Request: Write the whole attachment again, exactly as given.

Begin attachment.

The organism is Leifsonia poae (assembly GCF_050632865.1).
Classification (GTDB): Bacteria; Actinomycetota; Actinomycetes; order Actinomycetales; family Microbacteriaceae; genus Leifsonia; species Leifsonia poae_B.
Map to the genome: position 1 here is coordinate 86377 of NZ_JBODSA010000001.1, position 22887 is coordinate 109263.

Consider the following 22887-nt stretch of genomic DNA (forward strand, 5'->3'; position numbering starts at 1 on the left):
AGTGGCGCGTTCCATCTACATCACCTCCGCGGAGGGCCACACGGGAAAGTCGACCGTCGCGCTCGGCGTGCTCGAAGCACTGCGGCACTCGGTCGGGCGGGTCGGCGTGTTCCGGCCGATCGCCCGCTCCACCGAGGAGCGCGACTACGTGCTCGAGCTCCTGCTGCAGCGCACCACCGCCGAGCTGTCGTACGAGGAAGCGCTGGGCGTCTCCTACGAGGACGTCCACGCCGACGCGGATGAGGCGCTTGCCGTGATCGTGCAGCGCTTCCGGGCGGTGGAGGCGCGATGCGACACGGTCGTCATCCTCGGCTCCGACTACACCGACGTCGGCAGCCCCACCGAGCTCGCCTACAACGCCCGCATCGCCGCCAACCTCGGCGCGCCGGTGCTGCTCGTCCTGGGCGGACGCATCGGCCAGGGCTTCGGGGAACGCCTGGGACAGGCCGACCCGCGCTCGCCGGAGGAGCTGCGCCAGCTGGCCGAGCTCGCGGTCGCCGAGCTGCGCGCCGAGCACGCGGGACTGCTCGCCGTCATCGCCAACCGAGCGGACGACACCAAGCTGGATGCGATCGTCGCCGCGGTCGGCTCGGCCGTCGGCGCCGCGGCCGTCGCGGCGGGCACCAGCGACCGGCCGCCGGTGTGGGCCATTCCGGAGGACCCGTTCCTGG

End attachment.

The organism is Leifsonia poae (assembly GCF_050632865.1).
Classification (GTDB): Bacteria; Actinomycetota; Actinomycetes; order Actinomycetales; family Microbacteriaceae; genus Leifsonia; species Leifsonia poae_B.
Map to the genome: position 1 here is coordinate 86377 of NZ_JBODSA010000001.1, position 22887 is coordinate 109263.

Consider the following 22887-nt stretch of genomic DNA (forward strand, 5'->3'; position numbering starts at 1 on the left):
AGTGGCGCGTTCCATCTACATCACCTCCGCGGAGGGCCACACGGGAAAGTCGACCGTCGCGCTCGGCGTGCTCGAAGCACTGCGGCACTCGGTCGGGCGGGTCGGCGTGTTCCGGCCGATCGCCCGCTCCACCGAGGAGCGCGACTACGTGCTCGAGCTCCTGCTGCAGCGCACCACCGCCGAGCTGTCGTACGAGGAAGCGCTGGGCGTCTCCTACGAGGACGTCCACGCCGACGCGGATGAGGCGCTTGCCGTGATCGTGCAGCGCTTCCGGGCGGTGGAGGCGCGATGCGACACGGTCGTCATCCTCGGCTCCGACTACACCGACGTCGGCAGCCCCACCGAGCTCGCCTACAACGCCCGCATCGCCGCCAACCTCGGCGCGCCGGTGCTGCTCGTCCTGGGCGGACGCATCGGCCAGGGCTTCGGGGAACGCCTGGGACAGGCCGACCCGCGCTCGCCGGAGGAGCTGCGCCAGCTGGCCGAGCTCGCGGTCGCCGAGCTGCGCGCCGAGCACGCGGGACTGCTCGCCGTCATCGCCAACCGAGCGGACGACACCAAGCTGGATGCGATCGTCGCCGCGGTCGGCTCGGCCGTCGGCGCCGCGGCCGTCGCGGCGGGCACCAGCGACCGGCCGCCGGTGTGGGCCATTCCGGAGGACCCGTTCCTGG